Archaeologists Extract 1,300-Year-Old Wooden Ski From Norwegian Ice
Seven years after finding the first half of the pair, researchers have finally reunited the ski with its mate
In 2014, archaeologists found a lone wooden ski frozen in ice on Digervarden Mountain in southern Norway. Now, reports Andrew Curry for Science magazine, researchers have uncovered the other half of the 1,300-year-old pair—and together, they’re among the best-preserved ancient skis ever found.
The newly recovered ski is in better condition than the one found seven years ago. This may be because it was buried more deeply in the ice, writes Lars Pilø, an archaeologist with the Glacier Archaeology Program (GAP) in Norway, for the organization’s blog.
Measuring about 74 inches long and 7 inches wide, the second ski is slightly larger than its mate. Both feature raised footholds. Leather straps and twisted birch bark bindings found with the skis would have been attached through holes in the footholds. The new ski shows signs of heavy wear and eventual repairs.
“The skis are not identical, but we should not expect them to be,” Pilø explains. “The skis are handmade, not mass-produced. They have a long and individual history of wear and repair before an Iron Age skier used them together and they ended up in the ice.”
As glacial melting increases due to climate change, archaeologists are discovering more clues to ancient life in icy northern places, including parts of Norway. GAP has found numerous artifacts attesting to ties between Viking-era residents of southern Norway’s mountains and the outside world, reports Daniel Burgess for Columbia Climate School’s GlacierHub blog.
“The [finds] show that the high mountains of southern Norway were not remote areas, devoid of outside contact,” Pilø tells GlacierHub.
Since the discovery of the first ski, archaeologists have been monitoring the area using satellite images and, in 2016, an in-person survey.
“This year, we could see on satellite imagery that the ice patch had retreated compared to 2014,” writes Pilø in the blog post.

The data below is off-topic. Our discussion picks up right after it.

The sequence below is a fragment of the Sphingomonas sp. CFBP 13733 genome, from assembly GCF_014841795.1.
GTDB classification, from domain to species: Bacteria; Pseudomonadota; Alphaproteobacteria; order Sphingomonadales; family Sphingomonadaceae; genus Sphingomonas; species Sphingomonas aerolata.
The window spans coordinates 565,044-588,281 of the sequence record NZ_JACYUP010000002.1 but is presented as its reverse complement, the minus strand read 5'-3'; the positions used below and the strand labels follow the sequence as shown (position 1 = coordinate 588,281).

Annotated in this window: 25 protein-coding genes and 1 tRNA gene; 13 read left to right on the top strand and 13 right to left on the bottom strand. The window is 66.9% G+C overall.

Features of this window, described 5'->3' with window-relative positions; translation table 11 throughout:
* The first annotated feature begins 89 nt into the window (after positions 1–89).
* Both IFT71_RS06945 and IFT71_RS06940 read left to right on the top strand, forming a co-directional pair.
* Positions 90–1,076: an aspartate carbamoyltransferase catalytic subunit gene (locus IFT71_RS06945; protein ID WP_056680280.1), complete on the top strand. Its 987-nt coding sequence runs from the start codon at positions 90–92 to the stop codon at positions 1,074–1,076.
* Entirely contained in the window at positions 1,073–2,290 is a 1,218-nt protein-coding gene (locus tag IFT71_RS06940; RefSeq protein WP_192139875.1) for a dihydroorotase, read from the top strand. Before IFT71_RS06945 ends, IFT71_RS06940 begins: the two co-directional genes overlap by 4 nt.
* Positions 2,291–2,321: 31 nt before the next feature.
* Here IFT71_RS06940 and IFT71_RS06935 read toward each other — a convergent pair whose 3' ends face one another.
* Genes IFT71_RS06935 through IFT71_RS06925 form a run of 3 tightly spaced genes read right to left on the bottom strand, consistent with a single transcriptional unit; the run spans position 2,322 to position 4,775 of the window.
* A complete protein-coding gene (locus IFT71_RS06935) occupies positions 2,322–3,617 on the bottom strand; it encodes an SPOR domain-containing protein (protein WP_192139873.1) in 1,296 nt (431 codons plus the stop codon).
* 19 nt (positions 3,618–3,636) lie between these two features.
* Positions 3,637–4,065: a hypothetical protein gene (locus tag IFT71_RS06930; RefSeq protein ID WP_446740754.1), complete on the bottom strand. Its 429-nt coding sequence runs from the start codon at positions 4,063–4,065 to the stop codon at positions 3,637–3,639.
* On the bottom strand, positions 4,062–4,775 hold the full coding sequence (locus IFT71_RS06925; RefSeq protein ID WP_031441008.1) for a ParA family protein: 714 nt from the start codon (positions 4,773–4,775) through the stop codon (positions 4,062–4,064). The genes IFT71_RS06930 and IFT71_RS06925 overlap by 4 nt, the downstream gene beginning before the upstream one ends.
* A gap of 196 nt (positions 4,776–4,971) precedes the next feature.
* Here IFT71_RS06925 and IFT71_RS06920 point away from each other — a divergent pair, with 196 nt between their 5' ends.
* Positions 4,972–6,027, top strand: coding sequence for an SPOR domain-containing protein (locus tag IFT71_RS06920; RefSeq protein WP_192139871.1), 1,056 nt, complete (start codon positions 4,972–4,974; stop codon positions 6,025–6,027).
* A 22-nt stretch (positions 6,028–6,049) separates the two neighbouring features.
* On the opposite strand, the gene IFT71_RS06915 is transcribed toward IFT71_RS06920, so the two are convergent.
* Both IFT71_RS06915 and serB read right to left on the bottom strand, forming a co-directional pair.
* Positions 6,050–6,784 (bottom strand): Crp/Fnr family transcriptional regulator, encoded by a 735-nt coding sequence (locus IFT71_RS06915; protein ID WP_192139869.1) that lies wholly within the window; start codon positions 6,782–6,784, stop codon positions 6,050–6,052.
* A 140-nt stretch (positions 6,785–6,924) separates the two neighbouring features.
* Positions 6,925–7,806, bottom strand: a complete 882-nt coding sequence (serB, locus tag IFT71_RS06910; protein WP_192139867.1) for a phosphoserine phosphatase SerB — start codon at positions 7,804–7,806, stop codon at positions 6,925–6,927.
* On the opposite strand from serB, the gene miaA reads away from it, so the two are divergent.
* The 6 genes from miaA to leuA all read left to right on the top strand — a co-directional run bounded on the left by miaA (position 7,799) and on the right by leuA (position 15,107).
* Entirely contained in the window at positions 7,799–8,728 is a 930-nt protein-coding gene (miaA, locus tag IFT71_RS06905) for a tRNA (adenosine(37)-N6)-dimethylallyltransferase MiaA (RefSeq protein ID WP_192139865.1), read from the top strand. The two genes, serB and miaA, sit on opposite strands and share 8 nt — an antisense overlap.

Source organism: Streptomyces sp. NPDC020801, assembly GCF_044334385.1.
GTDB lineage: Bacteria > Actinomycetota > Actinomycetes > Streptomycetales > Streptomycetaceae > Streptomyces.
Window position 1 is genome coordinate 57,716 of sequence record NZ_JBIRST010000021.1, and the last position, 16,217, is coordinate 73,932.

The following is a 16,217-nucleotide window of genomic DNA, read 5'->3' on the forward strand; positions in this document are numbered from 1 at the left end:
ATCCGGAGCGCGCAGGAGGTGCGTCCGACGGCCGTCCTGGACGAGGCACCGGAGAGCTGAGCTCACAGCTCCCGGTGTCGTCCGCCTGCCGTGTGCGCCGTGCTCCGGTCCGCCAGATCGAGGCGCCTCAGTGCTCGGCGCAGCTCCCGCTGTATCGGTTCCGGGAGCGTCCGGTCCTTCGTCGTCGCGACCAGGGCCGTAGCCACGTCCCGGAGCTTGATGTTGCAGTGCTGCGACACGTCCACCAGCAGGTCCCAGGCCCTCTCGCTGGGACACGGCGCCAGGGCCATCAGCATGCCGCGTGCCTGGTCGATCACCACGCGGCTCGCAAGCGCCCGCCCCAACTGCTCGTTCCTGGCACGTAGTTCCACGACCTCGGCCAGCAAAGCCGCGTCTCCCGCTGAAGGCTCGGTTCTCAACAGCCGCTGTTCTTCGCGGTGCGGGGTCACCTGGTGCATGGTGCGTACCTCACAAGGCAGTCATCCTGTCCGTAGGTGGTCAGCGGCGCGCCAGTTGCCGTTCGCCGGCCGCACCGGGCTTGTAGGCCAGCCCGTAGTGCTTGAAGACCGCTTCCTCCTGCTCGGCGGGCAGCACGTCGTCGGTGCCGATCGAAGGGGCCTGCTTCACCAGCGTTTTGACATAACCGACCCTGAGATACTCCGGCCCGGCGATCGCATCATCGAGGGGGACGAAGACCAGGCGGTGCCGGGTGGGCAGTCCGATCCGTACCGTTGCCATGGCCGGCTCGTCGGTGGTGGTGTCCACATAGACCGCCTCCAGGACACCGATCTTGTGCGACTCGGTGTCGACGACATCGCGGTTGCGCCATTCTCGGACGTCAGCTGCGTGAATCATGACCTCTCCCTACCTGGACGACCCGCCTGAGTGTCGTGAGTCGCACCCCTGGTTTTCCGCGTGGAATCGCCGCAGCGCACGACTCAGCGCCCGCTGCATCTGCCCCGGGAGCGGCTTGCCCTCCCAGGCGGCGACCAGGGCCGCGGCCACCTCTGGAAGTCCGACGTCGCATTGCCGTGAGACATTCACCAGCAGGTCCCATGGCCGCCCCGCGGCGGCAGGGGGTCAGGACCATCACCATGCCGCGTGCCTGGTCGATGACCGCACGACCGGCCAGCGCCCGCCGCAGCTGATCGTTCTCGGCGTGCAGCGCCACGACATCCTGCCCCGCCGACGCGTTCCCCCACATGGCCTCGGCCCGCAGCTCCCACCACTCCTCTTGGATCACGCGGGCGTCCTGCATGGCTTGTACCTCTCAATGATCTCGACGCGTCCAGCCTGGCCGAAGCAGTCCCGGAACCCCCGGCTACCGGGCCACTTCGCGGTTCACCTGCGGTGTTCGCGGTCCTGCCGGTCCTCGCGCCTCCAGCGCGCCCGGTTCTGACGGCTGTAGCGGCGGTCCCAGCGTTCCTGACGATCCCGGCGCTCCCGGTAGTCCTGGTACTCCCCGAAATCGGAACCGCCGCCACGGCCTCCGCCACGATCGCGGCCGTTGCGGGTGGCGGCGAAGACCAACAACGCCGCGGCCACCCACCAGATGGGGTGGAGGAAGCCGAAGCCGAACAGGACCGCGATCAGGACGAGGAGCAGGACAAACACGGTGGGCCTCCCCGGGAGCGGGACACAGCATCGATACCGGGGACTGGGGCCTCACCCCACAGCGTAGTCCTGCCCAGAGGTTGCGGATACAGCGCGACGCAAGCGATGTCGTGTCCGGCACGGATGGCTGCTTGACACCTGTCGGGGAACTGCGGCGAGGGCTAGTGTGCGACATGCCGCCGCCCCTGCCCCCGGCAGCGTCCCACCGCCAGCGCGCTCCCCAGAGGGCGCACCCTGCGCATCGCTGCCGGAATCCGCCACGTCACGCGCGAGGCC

Two researchers visited the site on September 20 and found the second ski firmly lodged in ice around 15 feet from the spot where the first one was found. By the time a larger team with more equipment was able to reach the spot, new snowfall had covered it again. Luckily, the group managed to find the second ski using GPS data and photographs. After clearing the area with a snow shovel, they used an ice ax and lukewarm water to free the ski.
According to David Nikel of Life in Norway, the Digervarden ice patch has previously yielded artifacts and monuments related to reindeer hunting. Archaeologists have also found several cairns that may have been associated with an ancient mountain trail. They speculate that the skis’ owner was a hunter, traveler or both.
After the discovery of the first ski, the team wondered whether its underside had once been lined with fur, as some ancient skis were. The new ski solves that mystery: It has a furrow like those found on some other ancient and modern skis, which would have had no purpose if it were covered, leading the researchers to believe that the skis did not feature fur.
Per National Geographic, hunters in Europe and Asia began using skis to chase game around the end of the last Ice Age. Disputed evidence of skiing found in China dates to as early as 8000 B.C.E., and the oldest confirmed ski, unearthed in Russia, dates to 6000 B.C.E. Archaeologists in Scandinavia have found wooden skis and ski-like artifacts dated to as early as 3200 B.C.E.
In June, Pilø and his colleagues announced the discovery of a centuries-old beeswax candle and a lamb’s wool tunic dated to around 300 C.E. at the Lendbreen ice patch, as George Dvorsky reported for Gizmodo at the time. That patch is located in the Jotunheim Mountains, due south of Digervarden.